After my sermon last Sunday someone may wonder how I understand Jesus’ command, “Love your neighbor as yourself” (Luke 10:27). I was very critical of what I called the “gospel of self-esteem.” My fundamental criticism was that the more exalted man is made to appear, the less amazing God’s saving grace appears. My text was, “Fear not, you worm Jacob, you men of Israel! For I will help you, says the Lord. Your Redeemer is the Holy One of Israel” (Isaiah 41:14). My points were: 1) God’s people are in the condition of a worm, 2) nevertheless, we should not fear, 3) because God helps worms who take refuge in him.
So how can I admit that I am a worm and yet “love my neighbor as myself”? Countless books and seminars are offered on the premises: 1) that Jesus is commanding self-love, 2) that self-love means self-esteem, and 3) that you have to learn to love yourself in this sense in order to be able to love others. I think all three premises are wrong.
1) Jesus is not commanding self-love. He is assuming it. The text means: “Love your neighbor as you (already do) love yourself.” Jesus assumes that every human being by nature loves himself. He doesn’t command it; he makes it the measure and model of neighbor-love.
2) Self-love in Jesus’ command does not mean self-esteem. It means seeking your own happiness. We know this is how the apostle Paul understood it. In Ephesians 5:28 he applies it like this: “Husbands should love their wives as their own bodies. For no man ever hates his own flesh but nourishes and cherishes it as Christ does the church.” In this text love means “nourishing and cherishing.” It does not mean “esteeming.” It means taking care of. No one ever hates himself in the sense that all men want to be happy. The sparks fly upward. Men love themselves. It is a given in nature. I feed myself and give myself rest and take vacations and hug my wife and do a hundred other things all day long to provide for my needs and make my life fulfilling. I love myself. And this is true even if I think I am a heel and have no self-esteem. Self-esteem is not a given in humanity, self-love is. One can be taught self-esteem. No one has to learn self-love. Even if a person drinks himself crazy and smokes three packs a day and finally commits suicide, the reason is not that he doesn’t love himself, but that his notion of what would make him happy is wrong. We all want to be happy and do what we think (in the moment) will make us happiest. This is the universal self-love Jesus had in mind and there is nothing wrong with it.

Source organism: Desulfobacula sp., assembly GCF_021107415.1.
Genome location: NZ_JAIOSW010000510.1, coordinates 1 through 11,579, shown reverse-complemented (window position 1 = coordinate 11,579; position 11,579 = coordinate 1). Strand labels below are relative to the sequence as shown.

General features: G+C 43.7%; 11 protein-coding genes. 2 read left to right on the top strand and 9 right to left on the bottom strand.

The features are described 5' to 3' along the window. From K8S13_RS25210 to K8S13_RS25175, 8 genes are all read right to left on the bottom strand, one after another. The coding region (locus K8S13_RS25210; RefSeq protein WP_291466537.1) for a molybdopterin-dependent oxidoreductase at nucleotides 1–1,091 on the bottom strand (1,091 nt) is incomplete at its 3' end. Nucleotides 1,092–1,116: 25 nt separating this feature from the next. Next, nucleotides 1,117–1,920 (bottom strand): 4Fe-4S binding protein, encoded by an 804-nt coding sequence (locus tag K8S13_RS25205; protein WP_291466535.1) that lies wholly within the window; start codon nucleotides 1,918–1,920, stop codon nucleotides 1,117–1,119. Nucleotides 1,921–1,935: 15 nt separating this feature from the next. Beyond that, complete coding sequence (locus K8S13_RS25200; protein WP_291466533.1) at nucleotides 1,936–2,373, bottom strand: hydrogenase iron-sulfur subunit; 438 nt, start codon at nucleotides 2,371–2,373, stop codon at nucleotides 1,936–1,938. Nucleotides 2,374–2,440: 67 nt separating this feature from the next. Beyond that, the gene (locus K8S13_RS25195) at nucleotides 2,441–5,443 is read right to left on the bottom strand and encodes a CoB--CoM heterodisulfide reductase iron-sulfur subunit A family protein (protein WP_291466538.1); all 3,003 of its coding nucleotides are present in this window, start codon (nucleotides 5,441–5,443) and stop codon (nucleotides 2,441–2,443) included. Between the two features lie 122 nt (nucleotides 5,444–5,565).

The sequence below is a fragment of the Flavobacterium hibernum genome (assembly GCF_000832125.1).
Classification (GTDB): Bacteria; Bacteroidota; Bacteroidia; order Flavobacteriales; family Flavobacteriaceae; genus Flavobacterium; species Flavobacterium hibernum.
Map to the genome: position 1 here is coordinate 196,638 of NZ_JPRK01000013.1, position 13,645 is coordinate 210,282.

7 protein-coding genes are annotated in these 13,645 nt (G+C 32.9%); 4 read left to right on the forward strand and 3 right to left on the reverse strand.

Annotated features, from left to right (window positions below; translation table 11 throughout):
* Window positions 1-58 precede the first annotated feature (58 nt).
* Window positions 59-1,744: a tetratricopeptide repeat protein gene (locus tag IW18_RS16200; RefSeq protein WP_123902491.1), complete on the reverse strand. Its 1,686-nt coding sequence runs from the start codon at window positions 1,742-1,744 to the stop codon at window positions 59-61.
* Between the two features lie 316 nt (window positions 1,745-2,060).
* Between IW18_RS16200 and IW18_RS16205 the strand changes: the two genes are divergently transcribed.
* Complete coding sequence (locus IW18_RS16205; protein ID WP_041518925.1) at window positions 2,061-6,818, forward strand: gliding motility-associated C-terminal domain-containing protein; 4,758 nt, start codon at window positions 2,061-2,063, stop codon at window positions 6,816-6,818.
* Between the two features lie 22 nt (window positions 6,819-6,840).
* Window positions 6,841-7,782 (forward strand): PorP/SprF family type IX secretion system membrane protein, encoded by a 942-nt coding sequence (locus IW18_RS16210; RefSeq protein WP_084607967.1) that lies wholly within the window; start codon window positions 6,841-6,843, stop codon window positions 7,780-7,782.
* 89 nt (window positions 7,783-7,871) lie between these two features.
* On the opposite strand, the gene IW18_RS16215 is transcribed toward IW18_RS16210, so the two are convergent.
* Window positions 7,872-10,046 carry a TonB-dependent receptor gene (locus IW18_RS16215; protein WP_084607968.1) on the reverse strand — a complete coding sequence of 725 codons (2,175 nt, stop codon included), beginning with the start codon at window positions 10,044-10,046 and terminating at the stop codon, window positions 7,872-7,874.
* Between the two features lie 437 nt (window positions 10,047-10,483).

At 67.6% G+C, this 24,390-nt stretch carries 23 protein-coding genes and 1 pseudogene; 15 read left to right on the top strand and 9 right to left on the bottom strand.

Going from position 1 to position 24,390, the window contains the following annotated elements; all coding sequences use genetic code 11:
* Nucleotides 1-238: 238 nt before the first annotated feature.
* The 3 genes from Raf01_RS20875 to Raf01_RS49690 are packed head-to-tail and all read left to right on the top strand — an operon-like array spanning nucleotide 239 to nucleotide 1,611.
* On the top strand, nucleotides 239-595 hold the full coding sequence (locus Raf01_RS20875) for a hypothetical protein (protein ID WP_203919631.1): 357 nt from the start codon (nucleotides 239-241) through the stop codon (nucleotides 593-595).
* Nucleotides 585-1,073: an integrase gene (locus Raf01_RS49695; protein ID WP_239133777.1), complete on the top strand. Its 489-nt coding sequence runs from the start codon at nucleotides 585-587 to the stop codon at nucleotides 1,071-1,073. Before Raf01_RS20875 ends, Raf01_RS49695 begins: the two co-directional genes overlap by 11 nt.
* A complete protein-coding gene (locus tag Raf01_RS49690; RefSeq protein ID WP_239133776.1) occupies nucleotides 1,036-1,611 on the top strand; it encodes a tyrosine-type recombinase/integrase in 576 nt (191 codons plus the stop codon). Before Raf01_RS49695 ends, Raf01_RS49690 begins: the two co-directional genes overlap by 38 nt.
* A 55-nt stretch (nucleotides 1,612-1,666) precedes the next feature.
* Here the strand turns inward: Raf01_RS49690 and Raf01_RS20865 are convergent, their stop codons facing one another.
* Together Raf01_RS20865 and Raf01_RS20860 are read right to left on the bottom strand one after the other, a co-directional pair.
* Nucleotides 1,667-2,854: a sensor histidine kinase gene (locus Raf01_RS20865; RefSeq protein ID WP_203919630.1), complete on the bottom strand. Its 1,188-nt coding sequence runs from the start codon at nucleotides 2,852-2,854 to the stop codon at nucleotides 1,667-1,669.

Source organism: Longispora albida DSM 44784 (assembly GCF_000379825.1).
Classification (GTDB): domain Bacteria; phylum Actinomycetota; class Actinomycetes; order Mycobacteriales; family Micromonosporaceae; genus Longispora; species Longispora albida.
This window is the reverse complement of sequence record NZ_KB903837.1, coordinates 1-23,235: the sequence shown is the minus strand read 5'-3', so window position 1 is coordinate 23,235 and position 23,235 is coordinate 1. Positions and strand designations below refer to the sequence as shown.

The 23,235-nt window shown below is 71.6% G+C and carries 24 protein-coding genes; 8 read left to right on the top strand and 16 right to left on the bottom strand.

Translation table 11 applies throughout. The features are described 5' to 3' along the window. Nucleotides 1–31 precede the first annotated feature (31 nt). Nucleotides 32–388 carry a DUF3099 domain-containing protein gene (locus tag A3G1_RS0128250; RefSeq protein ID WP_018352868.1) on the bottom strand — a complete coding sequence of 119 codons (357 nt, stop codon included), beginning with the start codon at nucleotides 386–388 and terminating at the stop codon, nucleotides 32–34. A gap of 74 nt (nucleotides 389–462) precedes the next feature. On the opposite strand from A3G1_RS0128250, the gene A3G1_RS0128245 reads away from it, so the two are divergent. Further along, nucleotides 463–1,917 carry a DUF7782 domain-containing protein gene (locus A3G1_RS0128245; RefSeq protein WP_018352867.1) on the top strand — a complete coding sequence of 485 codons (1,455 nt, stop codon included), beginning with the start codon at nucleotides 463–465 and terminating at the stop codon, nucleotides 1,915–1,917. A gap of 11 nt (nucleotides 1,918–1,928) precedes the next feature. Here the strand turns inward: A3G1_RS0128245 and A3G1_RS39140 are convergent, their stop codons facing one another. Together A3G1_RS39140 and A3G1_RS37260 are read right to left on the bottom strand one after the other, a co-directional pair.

3) Therefore, you don’t have to learn self-love in order to love others. This whole popular notion (whether true or false) that building self-esteem is a means to loving others has no textual basis in Jesus’ command.
The point of the command (and it is devastating!) is that we ought to be as concerned about the happiness of others as we are for our own. We ought to want to fill other bellies as much as we want to fill our own; to relieve others’ suffering as much as we want our own relieved. The meaning of the command is very simply (and very radically) the golden rule (Matthew 7:12).
Learning to love your happiness,
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